So, what is Judaism?  The answer, “it’s what Jews do” doesn’t help: Jews are as diverse in what they do as is any large group. From non-observant secular Jews, through culturally observant but non-believing to the varieties of orthodox who strive as far as they are able to be Torah observant, Jews are as different, (and as argumentative) as are Christian and Muslim sects. Some of these groups vigorously oppose Zionism: this alone should make us wary of an easy definition. But there are clues…

We can surely agree that Judaism has its roots in the Hebrew scriptures. Second-temple Judaism (4th BC – 1st AD approx.) had a nationalistic-imperialistic hope rooted in their expectation of the coming of the ‘messiah’. In other words, their nationalism depended on a future event. Rabbinic Judaism (mid 2nd century AD – on) held on to the same ‘messianic hope’ but placed this in the framework of diaspora. It was not assimilationist and any nationalism was, for practical purposes, out of sight.  In post-enlightenment Europe there developed a ‘cultural Judaism’ – a reasonable, but impossibly broad, category – which tended toward either ghettoization or assimilation. And it was in Northen Europe, where both ghettoization and assimilation were problematic that Zionism grew as a response to persecution and oppression.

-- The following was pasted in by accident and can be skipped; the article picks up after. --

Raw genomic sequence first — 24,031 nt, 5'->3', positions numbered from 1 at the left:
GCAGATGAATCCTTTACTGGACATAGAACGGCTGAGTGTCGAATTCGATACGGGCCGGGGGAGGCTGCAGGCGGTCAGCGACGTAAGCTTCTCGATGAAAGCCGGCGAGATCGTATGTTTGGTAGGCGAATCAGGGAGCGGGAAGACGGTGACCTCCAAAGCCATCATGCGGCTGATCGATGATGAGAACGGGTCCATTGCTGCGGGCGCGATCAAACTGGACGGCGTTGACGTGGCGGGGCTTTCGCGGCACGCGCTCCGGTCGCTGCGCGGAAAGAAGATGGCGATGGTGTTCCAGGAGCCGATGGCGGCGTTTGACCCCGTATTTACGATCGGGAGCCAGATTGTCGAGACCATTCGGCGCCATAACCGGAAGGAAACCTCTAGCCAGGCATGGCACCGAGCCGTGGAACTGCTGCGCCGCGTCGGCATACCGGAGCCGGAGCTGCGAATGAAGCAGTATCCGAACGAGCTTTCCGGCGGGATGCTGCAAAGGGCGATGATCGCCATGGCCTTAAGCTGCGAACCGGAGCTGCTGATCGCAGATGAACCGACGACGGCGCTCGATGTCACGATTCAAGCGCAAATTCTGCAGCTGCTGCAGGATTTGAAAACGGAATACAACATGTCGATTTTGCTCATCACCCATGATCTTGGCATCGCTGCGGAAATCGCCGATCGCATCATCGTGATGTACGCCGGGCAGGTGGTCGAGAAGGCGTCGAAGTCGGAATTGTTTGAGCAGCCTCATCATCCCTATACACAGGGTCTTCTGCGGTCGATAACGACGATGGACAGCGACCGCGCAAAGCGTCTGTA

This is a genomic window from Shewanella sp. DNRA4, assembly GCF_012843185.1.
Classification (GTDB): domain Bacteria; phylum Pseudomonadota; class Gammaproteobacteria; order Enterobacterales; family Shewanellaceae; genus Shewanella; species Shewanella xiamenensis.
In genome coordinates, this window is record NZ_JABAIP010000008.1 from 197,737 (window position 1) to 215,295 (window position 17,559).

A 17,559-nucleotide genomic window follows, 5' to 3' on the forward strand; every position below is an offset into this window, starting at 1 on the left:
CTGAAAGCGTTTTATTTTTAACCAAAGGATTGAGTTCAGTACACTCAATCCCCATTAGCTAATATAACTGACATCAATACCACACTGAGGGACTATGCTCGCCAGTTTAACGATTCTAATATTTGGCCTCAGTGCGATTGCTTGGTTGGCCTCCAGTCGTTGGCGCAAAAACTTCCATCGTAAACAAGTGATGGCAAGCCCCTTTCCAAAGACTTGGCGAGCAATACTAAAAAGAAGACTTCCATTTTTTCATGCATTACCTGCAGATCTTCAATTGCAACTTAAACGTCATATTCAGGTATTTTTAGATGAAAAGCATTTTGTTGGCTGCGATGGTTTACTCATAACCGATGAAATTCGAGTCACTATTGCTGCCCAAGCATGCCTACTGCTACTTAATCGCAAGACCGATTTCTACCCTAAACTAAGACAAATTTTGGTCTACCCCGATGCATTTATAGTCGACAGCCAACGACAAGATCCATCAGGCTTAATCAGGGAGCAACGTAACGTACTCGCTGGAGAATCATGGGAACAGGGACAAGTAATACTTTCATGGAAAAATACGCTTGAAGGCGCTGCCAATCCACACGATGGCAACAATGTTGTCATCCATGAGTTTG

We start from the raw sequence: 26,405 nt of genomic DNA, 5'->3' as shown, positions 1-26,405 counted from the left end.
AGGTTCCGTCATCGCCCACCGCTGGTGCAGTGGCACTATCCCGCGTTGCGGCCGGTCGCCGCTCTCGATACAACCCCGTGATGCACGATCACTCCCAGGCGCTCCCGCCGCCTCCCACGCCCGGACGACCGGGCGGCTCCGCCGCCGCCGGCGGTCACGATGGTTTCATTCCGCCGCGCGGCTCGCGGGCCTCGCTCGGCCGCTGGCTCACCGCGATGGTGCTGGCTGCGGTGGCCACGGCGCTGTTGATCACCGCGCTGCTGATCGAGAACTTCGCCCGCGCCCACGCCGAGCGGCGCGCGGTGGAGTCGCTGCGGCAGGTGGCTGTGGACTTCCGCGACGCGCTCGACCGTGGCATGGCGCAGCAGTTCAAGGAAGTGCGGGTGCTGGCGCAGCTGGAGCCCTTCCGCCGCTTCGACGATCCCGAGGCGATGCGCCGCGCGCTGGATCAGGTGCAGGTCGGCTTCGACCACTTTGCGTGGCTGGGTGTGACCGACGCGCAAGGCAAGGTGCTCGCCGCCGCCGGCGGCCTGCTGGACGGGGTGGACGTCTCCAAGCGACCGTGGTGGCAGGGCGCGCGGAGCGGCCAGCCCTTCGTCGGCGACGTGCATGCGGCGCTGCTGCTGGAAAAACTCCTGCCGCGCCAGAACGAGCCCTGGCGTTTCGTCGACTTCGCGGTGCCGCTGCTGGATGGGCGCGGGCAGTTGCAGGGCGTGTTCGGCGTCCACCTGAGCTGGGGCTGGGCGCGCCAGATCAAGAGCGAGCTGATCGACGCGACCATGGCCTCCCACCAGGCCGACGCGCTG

The common feature of observant, believing Judaism, whatever forms they take, is ‘hope in the messiah’. Their ‘nationalism’, such as it is, depends on the future event, the coming of messiah. Not only is it ‘Not yet’, since this hope is grounded in scripture, when messiah comes the event will be righteous, reflecting the holiness of God. That does not mean anything goes. God is righteous and therefore will be just. (see e.g. Psalm 82; Mic. 6).